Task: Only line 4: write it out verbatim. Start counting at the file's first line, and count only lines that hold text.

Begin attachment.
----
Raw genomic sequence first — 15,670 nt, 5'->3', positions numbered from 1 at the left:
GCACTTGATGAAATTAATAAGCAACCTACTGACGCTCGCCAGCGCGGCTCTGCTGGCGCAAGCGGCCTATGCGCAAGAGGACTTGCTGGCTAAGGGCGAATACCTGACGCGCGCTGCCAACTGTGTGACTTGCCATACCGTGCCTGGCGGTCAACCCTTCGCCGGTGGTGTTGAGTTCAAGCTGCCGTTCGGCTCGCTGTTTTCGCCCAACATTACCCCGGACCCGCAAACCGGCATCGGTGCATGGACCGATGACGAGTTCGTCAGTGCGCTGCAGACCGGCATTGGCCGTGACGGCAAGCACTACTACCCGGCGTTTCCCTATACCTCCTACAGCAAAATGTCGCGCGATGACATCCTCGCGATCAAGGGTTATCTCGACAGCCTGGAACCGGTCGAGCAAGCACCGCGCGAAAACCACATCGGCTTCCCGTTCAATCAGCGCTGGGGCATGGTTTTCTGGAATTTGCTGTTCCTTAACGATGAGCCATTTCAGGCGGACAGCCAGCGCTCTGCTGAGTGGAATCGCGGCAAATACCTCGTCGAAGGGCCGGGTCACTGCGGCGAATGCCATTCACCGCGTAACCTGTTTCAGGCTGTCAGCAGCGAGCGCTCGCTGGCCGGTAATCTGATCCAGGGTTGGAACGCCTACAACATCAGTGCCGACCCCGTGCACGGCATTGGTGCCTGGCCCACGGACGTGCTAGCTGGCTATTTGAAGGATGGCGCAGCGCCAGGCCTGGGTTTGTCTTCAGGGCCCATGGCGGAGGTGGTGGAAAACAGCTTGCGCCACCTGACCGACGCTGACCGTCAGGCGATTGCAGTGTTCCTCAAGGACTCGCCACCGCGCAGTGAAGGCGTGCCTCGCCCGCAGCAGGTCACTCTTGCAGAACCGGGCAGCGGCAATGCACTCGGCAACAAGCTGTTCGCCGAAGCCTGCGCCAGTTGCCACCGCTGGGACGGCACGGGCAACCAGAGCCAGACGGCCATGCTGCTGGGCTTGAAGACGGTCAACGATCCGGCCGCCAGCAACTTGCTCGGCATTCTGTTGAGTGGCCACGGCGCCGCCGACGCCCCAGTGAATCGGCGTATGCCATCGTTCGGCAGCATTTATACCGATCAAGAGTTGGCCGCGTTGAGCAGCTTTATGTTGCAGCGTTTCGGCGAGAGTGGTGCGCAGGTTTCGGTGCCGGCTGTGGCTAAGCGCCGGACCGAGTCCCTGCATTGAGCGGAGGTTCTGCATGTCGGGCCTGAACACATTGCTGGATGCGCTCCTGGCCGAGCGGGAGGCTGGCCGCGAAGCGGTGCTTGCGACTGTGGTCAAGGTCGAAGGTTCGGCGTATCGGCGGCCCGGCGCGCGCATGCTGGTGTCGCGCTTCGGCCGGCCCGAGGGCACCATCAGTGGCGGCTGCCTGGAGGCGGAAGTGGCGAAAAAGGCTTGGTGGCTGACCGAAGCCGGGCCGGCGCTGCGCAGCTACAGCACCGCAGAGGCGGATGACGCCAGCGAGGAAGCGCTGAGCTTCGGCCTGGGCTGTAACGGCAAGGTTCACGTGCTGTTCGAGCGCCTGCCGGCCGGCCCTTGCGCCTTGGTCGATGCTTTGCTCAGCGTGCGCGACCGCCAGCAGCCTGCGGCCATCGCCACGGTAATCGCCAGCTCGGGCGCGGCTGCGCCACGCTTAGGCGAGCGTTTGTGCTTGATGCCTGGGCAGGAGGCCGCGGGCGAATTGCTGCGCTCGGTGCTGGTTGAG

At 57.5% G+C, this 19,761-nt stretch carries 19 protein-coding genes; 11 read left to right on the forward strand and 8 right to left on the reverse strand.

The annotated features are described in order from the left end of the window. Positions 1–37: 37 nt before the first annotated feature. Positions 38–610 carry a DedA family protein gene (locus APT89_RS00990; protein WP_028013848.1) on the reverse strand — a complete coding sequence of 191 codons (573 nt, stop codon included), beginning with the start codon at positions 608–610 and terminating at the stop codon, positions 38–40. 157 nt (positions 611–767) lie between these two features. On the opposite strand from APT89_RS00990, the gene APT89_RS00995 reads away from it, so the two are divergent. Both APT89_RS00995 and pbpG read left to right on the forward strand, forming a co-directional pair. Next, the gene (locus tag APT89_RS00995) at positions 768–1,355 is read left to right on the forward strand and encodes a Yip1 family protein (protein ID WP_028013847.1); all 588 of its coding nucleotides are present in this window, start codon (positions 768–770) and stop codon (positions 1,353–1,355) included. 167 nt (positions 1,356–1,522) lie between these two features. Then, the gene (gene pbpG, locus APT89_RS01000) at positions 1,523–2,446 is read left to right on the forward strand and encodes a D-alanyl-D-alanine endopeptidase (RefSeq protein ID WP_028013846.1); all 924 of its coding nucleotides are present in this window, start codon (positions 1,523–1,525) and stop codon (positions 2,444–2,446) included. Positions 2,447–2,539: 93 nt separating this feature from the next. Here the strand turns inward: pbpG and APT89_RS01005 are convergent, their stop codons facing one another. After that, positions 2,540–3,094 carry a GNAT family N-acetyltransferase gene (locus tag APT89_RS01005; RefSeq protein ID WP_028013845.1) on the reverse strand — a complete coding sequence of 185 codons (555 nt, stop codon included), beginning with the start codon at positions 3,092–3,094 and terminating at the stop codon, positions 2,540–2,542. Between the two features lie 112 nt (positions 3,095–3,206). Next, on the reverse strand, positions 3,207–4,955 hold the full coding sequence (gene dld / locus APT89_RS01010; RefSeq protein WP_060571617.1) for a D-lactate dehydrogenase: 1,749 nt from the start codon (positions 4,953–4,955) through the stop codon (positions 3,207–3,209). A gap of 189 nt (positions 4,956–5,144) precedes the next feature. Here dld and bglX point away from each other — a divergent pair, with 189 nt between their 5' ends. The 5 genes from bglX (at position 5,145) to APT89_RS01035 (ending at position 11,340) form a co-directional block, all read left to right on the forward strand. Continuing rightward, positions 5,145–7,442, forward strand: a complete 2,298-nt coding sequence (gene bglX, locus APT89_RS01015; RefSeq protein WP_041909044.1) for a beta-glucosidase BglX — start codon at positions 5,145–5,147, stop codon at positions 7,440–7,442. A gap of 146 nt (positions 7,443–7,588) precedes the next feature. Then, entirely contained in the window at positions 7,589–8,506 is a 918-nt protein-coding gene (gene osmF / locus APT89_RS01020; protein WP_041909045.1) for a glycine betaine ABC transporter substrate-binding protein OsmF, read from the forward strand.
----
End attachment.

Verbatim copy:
The annotated features are described in order from the left end of the window. Positions 1–37: 37 nt before the first annotated feature. Positions 38–610 carry a DedA family protein gene (locus APT89_RS00990; protein WP_028013848.1) on the reverse strand — a complete coding sequence of 191 codons (573 nt, stop codon included), beginning with the start codon at positions 608–610 and terminating at the stop codon, positions 38–40. 157 nt (positions 611–767) lie between these two features. On the opposite strand from APT89_RS00990, the gene APT89_RS00995 reads away from it, so the two are divergent. Both APT89_RS00995 and pbpG read left to right on the forward strand, forming a co-directional pair. Next, the gene (locus tag APT89_RS00995) at positions 768–1,355 is read left to right on the forward strand and encodes a Yip1 family protein (protein ID WP_028013847.1); all 588 of its coding nucleotides are present in this window, start codon (positions 768–770) and stop codon (positions 1,353–1,355) included. 167 nt (positions 1,356–1,522) lie between these two features. Then, the gene (gene pbpG, locus APT89_RS01000) at positions 1,523–2,446 is read left to right on the forward strand and encodes a D-alanyl-D-alanine endopeptidase (RefSeq protein ID WP_028013846.1); all 924 of its coding nucleotides are present in this window, start codon (positions 1,523–1,525) and stop codon (positions 2,444–2,446) included. Positions 2,447–2,539: 93 nt separating this feature from the next. Here the strand turns inward: pbpG and APT89_RS01005 are convergent, their stop codons facing one another. After that, positions 2,540–3,094 carry a GNAT family N-acetyltransferase gene (locus tag APT89_RS01005; RefSeq protein ID WP_028013845.1) on the reverse strand — a complete coding sequence of 185 codons (555 nt, stop codon included), beginning with the start codon at positions 3,092–3,094 and terminating at the stop codon, positions 2,540–2,542. Between the two features lie 112 nt (positions 3,095–3,206). Next, on the reverse strand, positions 3,207–4,955 hold the full coding sequence (gene dld / locus APT89_RS01010; RefSeq protein WP_060571617.1) for a D-lactate dehydrogenase: 1,749 nt from the start codon (positions 4,953–4,955) through the stop codon (positions 3,207–3,209). A gap of 189 nt (positions 4,956–5,144) precedes the next feature. Here dld and bglX point away from each other — a divergent pair, with 189 nt between their 5' ends. The 5 genes from bglX (at position 5,145) to APT89_RS01035 (ending at position 11,340) form a co-directional block, all read left to right on the forward strand. Continuing rightward, positions 5,145–7,442, forward strand: a complete 2,298-nt coding sequence (gene bglX, locus APT89_RS01015; RefSeq protein WP_041909044.1) for a beta-glucosidase BglX — start codon at positions 5,145–5,147, stop codon at positions 7,440–7,442. A gap of 146 nt (positions 7,443–7,588) precedes the next feature. Then, entirely contained in the window at positions 7,589–8,506 is a 918-nt protein-coding gene (gene osmF / locus APT89_RS01020; protein WP_041909045.1) for a glycine betaine ABC transporter substrate-binding protein OsmF, read from the forward strand.